The best thing to do is to ask Dell support. I realize that you may or may not have it covered, but I've had good luck in getting a diagnosis from tech support without a warranty and was helpful in making decision on whether I want to fix, replace or whatever.
This only works if you call by phone, though. I don't think anyone can circumvent the prompt for service tag online, though.
Well, a few things first..... this pc went to separate homes.... with the same results..... I would highly doubt that this is wiring, but it could be.... it would be an incredible coincidence.
The next thing you have to ask yourself is, why would it hang on the BIOS post? Well, obviously, something's not checking out. Does your Hard Drive spin up when it hangs? If it does, here are some possible scenarios:
1. RAM - a very easy suspect as RAM errors are often intermittent
2. HDD - even though it spins up, disconnect it and boot to a bootable CD
3. PSU - Power Supplies can be responsible for all sorts of weird problems
4. Fans - An overheated computer can do weird things. Make sure the PC can breathe (not locked in a closed cabinet). Make sure all the fans (including the PSU fan) are spinning freely and fast enough.
as far as the new pc hanging once, then booting on a diff outlet..... well, computers do hang from time to time.
If the PC has 2 strips of RAM try removing one, then rebooting, then switch and reboot.
Note: Before doing any kind of work with your boards, memory, fans, hdd, psu, etc.MAKE SURE THE PC IS DISCONNECTED FROM ANY POWER SOURCE FOR AT LEAST 10 SECONDS AND PROPERLY GROUND YOURSELF.
Thank you, sbenj69...you made it sound so logical..I will check to see if hd spins when we have the problem again...I believe the fans have breathing room but the power supply is the thing I wonder if it is the culprit.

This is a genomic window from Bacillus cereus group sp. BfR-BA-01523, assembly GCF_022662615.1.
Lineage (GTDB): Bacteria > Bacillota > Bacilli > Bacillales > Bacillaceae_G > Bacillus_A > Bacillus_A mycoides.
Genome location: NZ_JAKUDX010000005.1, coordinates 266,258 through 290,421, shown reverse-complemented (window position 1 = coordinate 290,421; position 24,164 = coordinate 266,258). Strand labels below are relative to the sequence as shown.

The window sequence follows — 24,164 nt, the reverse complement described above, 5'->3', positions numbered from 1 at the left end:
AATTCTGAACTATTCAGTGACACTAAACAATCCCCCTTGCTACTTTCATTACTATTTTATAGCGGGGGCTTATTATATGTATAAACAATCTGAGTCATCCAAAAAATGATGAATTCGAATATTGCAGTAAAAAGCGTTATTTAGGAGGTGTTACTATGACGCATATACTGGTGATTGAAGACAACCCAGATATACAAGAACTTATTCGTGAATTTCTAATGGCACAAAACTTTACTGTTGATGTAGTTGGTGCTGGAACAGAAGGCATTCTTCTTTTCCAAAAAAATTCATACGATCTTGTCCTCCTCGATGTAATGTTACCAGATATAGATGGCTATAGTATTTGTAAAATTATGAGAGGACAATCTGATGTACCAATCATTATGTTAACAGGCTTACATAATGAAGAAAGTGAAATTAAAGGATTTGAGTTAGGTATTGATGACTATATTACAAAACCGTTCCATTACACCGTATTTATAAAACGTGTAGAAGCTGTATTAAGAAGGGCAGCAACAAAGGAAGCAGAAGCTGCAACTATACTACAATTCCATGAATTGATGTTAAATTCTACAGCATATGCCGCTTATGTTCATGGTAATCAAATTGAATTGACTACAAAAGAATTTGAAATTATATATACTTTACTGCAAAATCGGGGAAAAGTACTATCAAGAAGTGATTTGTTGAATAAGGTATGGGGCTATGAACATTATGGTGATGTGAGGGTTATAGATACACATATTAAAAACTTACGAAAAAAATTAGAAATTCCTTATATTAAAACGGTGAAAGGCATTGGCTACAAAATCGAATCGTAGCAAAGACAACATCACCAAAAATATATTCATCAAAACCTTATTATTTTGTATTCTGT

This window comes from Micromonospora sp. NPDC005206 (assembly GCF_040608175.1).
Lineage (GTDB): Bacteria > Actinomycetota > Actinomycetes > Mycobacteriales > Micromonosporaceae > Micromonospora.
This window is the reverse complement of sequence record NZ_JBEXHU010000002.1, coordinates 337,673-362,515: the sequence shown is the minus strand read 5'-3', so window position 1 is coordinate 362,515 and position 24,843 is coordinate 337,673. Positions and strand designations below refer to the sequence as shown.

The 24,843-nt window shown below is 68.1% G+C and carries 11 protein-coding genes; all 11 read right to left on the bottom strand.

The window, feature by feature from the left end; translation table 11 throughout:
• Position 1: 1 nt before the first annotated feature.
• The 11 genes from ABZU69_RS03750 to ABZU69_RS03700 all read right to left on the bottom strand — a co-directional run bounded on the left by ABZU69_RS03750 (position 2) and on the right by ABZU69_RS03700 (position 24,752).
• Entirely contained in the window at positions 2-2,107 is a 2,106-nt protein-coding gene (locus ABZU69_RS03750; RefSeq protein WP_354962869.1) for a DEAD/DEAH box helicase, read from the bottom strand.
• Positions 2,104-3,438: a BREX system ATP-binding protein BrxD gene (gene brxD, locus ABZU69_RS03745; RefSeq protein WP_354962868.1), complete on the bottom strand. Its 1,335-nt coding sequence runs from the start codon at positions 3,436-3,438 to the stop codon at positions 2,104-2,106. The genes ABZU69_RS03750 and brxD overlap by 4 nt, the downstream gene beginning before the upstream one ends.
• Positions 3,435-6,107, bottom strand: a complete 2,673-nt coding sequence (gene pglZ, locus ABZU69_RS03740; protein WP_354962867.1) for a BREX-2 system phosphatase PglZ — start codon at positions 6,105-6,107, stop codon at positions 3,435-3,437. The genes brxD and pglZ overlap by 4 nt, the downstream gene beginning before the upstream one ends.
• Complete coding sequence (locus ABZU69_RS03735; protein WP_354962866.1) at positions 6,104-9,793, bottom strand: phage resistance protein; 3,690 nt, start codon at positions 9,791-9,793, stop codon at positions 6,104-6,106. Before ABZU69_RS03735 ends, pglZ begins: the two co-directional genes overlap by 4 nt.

Just paid an electrician to put in a dedicated line, new breaker, wiring, everything,,,would not even boot up the first time with the new wiring, only thing on that breaker...carried it to my bedroom that has same wiring as rest of house, booted up..
He could not believe it!!!! He knew the wiring and ampage was good.
Okay, I wanted everyone that helped me to know what I found out about my computers.
As I said above, I had a new dedicated line run, new breaker, the works..and my new computer would not boot up.
So, I just thought I would plug my Dell up and just see if it would work (just let it sit on floor). It came right up!!! I realized I hadnt plugged in my mouse or keyboard, turned it off, plugged them in and it came up again. So, I set it up on my desk, took my new computer down, and plugged everything back in, including my phone line to the modem. WOULDN'T COME UP!!!!
Unplugged phone line, came up...plugged my new computer up, came up.
Plugged both computers (one at a time) into outlet that quit working before, they came up...
Now, I don't know why they won't boot up with phone line connected, I really dont even care, I just know that I always wait to plug modem up AFTER I boot my computers.
Is that crazy, too?
Thanks to each and every one of you for your help.
In my house (yeah, that one with old-skool knobs & tubs wiring), we do have a phone line UPS which was installed prior to me moving in. Presumably it was firing all phone devices left and right and if wired to a computer unprotected, could fire it as well. So, there's a UPS specially for phone lines, but I run the phone line through my UPS anyway for twice the protection (unless my understanding of electricity has deluded me). It came with my UPS so I figured I'd put to a good use anyway.
BTW, to clarify something. Analog devices are more tolerant with fired lines and can keep working away while digital devices (e.g. DSL modem, fancy newfangled phone, and whatnots) are definitely more sensitive.
AFAIK, US phone installations have very little protection compared with UK installations which are electrically isolated from the wire to the phone exchange. In theory this is to protect the phone company equipment, but it works both ways. A fault on the phone company side is less likely to affect your home equipment.